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Developing a Healthy 7 Day Meal Plan

written by: SaraRD • edited by: Tania Cowling • updated: 3/17/2011

Having trouble developing a healthy 7 day meal plan? Read on to learn how to do so without going hungry.

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    Overview

    Developing a healthy 7 day meal plan can be relatively easy if you think about how much you need to eat every day and how you want to break it down into meals and snacks. I typically recommend to my clients to eat within one hour of waking up and then every three to four hours. The frequency of the meals is important to sustain a healthy metabolism. Eating this way usually allows for three meals and two or three snacks depending on your schedule. Once you have determined the amount of calories that you want to consume per day - if you are looking to lose weight cutting your calories by 500 calories per day will result in a 1 pound per week weight loss - and your meal schedule then evaluates your macronutrient breakdown.

    Your macronutrients are carbohydrates, proteins, and fats. Carbohydrates should be 50-60 percent of your total calories (if you are diabetic you might want to go between 45-50 percent of your calories coming from carbohydrates), fats should be about 25-30 percent of your calories, and the balance should be coming from protein.

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    Foods to Choose

    Choosing the right foods to incorporate in your healthy 7 day meal plan will play a large role in how happy you are with your meal plan. Looking for foods that give you more bang for your buck will ideally give you more volume for less calories. Ultimately, the volume of food we consume is what is going to keep us full and satisfied.

    First off, look at the types of carbohydrates that you consume. You want to consume complex carbohydrates which are rich in fiber. Fiber in carbohydrates results in the body working harder to break down the carbohydrates leaving you feeling fuller for a longer period of time. Examples of complex carbohydrates are:

    • whole wheat bread
    • whole wheat pasta
    • brown rice or wild rice
    • whole grain cereal - Fiber One, All Bran
    • fruits
    • vegetables

    After choosing the right kinds of carbohydrates then look at your protein sources. Ideally, you want the leanest protein sources possible so that you do not add in too many calories from fat. Examples of lean proteins are:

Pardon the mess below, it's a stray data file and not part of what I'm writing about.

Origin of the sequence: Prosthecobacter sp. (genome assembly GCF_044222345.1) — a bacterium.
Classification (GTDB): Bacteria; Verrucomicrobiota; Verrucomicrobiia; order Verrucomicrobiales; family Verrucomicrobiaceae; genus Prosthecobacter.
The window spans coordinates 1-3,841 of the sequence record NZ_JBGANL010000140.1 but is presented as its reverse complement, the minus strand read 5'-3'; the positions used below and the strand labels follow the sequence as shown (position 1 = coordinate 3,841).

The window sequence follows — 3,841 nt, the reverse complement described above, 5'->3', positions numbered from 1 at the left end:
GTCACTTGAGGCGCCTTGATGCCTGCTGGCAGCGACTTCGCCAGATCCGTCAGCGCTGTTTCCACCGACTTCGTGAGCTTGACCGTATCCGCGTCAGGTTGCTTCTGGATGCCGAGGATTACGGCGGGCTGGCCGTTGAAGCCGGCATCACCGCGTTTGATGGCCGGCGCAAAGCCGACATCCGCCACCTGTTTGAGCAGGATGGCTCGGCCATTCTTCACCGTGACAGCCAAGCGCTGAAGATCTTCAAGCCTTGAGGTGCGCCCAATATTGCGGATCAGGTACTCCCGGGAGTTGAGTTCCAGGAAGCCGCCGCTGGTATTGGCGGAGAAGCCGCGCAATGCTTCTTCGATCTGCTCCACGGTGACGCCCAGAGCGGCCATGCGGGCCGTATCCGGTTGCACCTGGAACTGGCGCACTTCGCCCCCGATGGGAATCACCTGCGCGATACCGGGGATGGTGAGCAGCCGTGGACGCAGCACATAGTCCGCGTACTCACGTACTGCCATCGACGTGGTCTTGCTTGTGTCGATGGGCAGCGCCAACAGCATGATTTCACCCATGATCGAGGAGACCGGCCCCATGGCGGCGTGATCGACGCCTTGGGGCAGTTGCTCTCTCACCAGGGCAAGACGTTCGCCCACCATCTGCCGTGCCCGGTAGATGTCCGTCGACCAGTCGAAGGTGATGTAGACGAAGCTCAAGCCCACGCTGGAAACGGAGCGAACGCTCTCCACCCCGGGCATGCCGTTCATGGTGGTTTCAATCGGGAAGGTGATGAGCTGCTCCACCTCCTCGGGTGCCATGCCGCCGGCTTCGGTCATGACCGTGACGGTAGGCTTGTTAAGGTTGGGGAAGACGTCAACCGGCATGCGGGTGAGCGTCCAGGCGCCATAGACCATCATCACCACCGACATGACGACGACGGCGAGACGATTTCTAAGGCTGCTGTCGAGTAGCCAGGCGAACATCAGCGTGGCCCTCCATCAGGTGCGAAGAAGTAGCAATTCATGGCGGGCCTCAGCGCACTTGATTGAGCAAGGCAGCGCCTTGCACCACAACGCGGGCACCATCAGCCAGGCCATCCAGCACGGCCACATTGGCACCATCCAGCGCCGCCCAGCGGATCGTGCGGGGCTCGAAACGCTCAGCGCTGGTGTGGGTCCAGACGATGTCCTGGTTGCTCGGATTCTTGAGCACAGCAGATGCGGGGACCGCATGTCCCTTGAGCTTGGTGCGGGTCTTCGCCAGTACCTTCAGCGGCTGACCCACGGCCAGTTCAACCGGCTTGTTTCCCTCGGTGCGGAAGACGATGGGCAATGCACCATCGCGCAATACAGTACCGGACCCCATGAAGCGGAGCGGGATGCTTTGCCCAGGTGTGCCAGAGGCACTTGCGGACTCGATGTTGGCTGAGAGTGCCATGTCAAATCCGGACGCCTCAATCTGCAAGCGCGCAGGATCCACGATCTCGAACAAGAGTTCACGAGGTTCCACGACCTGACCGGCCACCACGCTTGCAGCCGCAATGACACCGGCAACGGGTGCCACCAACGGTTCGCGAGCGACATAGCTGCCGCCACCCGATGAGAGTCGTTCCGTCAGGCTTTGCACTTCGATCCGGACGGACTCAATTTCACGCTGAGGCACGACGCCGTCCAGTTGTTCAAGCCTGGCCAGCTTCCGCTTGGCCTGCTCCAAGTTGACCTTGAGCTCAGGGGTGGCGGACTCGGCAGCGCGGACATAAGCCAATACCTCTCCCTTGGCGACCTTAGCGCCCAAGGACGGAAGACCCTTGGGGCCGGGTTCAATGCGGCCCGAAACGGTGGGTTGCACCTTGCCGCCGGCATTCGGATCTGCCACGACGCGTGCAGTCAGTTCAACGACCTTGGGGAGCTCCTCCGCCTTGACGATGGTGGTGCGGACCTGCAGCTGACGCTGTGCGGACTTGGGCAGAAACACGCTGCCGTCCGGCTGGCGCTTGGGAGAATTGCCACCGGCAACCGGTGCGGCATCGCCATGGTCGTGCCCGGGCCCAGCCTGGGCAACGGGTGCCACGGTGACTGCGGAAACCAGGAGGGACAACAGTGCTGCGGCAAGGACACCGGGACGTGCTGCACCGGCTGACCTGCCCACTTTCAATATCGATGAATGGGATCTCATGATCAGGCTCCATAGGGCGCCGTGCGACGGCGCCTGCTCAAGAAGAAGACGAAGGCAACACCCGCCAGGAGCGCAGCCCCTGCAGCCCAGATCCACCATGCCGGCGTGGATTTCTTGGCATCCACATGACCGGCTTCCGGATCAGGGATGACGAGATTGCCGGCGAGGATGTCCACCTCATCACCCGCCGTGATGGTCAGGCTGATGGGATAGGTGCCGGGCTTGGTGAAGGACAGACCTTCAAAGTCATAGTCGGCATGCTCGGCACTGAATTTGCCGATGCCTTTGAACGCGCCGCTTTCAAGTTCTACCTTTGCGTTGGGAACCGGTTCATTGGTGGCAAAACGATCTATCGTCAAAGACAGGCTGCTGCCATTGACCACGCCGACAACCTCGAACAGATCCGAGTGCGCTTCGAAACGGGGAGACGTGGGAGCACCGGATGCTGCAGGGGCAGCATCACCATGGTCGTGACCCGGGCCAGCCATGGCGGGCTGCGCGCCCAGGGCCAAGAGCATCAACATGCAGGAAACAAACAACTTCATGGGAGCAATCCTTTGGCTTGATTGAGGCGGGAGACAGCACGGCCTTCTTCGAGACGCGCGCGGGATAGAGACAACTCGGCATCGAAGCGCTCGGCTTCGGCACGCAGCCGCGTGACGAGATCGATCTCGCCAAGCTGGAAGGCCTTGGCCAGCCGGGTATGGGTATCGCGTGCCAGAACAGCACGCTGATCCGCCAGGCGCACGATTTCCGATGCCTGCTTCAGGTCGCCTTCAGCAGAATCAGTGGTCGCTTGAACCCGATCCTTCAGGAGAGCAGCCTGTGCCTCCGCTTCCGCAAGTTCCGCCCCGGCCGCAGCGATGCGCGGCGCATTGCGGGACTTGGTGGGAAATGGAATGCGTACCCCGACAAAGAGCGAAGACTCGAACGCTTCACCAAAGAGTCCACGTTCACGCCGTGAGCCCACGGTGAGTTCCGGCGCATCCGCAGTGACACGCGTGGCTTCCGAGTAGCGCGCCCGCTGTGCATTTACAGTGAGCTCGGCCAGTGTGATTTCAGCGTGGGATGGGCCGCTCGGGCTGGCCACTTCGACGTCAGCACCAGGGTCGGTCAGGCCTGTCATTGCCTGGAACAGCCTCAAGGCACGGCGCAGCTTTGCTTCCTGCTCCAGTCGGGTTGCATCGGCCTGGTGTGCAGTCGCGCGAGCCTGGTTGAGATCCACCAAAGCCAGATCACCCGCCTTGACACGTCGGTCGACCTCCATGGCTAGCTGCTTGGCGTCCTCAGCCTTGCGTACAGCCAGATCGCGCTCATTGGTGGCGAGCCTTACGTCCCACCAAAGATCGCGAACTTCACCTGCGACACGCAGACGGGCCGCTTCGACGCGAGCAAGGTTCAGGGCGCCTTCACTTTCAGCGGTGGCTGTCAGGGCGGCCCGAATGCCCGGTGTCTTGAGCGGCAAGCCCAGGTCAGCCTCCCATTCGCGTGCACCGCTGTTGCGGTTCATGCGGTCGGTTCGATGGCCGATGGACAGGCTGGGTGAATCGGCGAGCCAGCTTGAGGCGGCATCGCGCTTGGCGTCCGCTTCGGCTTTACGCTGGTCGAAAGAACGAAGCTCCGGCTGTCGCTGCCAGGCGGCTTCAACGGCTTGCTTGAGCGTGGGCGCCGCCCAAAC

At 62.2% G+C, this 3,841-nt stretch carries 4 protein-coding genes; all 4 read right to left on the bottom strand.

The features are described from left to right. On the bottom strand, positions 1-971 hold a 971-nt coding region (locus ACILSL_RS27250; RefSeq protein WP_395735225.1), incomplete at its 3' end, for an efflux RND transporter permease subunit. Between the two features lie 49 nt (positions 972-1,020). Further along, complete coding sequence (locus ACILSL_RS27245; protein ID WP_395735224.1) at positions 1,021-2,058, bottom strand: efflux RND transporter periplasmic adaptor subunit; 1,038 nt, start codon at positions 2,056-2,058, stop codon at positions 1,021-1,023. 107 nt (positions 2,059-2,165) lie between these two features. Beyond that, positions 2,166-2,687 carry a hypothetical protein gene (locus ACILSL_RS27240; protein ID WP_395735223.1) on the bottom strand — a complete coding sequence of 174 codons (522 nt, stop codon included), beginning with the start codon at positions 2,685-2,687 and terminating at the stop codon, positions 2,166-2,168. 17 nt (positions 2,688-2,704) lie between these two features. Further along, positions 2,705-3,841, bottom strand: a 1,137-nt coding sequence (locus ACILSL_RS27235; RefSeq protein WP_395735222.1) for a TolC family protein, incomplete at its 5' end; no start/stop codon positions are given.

• chicken breast
    • turkey breast
    • shrimp
    • scallops
    • tilapia
    • tuna
    • pork loin
    • filet mignon

    Finally, look at the fat content of your meals. Regardless of the type of fat, on average every serving of fat whether it is butter or oil is about 14 g. The difference between the different fats is the type of fat that it comes from. Mono and Polyunsaturated fats are the good fats that we want to consume in our diets. Saturated and Trans fats are the bad fats that we want to limit because they clog your arteries and cause heart disease. When label reading look for foods that have two grams of less of saturated fat per serving and no trans fat. Examples of the fats that you want to incorporate into your plan are:

    • canola oil
    • olive oil
    • walnuts
    • peanut butter
    • avocados
    • light butter like smart balance and olivio

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    Message from your RD

    Creating your healthy 7 day meal plan can be very easy if you spend a little time planning and preparing in advance. To summarize, here are some tips to follow when creating your plan.

    • Determine the amount of calories you need to consume per day
    • Plan out your meal times
    • Choose complex carbohydrates, lean proteins, and heart healthy fats
    • Avoid foods that come out of a box or a bag
    • Always eat a complex carbohydrate with a lean protein
      • fruit and nuts
      • crackers and cheese
    • Drink plenty of water throughout the day
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    References

    This information is based on my education and experience working at SHS Nutrition, LLC in Piscataway, NJ.

    Fiber One Cereal www.fiberone.com

    All Bran Cereal www.all-bran.com